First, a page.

On Wednesday the U.S. Sentencing Commission held a hearing on the retroactive application of the shorter crack cocaine sentences that Congress approved at the end of last year. The legislation, a compromise between those who wanted to eliminate the sentencing disparity between the smoked and snorted forms of cocaine and those who wanted merely to shrink it, reduced the weight gap by 82 percent: A crack offender who qualifies for the five-year or 10-year mandatory minimum sentence now gets the same penalty as someone caught with 18 (rather than 100) times as much cocaine powder. Although Congress did not make the change retroactive, the sentencing commission can choose to do so for prisoners whose terms are not dictated by the statutory minimums. According to the commission's analysis (PDF), retroactivity could mean shorter sentences for more than 12,000 crack offenders who are currently serving time. But Attorney General Eric Holder asked the commission to exclude prisoners who have significant criminal histories or who possessed a gun at the time of their offense, which would reduce the number of eligible inmates to about 5,500. Julie Stewart, president of Families Against Mandatory Minimums, says that suggestion makes no sense, since those factors were already taken into account at sentencing.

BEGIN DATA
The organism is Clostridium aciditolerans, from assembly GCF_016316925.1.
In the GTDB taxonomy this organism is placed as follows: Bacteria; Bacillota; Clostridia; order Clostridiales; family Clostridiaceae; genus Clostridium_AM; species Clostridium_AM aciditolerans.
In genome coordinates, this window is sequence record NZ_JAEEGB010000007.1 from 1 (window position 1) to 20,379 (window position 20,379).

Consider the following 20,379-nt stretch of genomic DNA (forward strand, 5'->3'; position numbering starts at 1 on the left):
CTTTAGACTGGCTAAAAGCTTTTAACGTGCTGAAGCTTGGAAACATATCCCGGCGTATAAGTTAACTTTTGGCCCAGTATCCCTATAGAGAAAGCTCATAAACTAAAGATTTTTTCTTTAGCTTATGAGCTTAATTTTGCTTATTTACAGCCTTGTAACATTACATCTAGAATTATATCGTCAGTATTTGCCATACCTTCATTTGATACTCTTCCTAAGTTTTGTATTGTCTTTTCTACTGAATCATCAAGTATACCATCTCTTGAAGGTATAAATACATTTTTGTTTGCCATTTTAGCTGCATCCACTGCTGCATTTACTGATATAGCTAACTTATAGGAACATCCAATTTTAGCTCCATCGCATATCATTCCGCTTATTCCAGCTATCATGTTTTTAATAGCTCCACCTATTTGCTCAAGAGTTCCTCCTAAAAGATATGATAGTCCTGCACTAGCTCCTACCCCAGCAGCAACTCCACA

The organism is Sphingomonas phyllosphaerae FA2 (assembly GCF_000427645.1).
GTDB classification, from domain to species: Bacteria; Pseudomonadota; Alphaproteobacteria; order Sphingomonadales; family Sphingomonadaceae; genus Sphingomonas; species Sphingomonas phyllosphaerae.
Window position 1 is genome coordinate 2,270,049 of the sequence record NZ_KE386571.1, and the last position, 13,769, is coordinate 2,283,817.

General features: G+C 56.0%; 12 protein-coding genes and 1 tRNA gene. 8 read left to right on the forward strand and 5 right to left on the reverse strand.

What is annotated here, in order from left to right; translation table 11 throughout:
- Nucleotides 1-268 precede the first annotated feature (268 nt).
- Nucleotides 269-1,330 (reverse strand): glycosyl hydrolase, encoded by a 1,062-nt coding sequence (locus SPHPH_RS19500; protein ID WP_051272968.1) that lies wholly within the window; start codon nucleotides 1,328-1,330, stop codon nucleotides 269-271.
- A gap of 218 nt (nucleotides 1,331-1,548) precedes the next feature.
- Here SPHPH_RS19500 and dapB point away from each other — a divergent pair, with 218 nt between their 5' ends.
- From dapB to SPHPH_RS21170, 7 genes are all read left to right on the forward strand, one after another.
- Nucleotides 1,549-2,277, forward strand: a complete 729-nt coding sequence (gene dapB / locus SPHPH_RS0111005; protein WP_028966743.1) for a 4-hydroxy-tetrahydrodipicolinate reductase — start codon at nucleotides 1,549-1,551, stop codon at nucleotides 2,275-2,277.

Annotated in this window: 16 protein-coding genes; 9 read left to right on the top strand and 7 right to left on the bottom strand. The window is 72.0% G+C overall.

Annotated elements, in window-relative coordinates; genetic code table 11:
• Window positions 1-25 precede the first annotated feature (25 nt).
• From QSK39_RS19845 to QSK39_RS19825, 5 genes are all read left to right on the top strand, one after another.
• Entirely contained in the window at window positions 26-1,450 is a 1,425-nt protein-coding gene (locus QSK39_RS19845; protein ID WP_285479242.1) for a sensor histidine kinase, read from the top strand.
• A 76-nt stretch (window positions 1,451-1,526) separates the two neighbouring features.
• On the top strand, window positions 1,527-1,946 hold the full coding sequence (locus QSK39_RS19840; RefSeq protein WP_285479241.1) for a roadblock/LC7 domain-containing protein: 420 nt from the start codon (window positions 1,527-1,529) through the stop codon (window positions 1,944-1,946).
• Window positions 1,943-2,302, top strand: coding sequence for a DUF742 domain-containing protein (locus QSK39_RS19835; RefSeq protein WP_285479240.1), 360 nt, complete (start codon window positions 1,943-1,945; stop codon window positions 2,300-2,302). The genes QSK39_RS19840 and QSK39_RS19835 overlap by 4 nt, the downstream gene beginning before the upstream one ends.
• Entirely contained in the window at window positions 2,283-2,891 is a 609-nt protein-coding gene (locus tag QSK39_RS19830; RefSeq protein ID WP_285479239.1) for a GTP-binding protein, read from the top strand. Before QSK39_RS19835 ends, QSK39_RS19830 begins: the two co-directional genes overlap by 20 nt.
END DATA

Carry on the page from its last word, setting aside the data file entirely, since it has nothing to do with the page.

Holder's proposal seems to be aimed at shielding the Obama administration, which supported the sentencing reform bill, from Republican flak. So far it is not working. On Wednesday, House Judiciary Committee Chairman Lamar Smith (R-Texas) accused the administration of "supporting the release of dangerous drug dealers." Smith said Holder's testimony "shows that they are more concerned with well-being of criminals than with the safety of our communities."
FAMM has more on retroactivity here.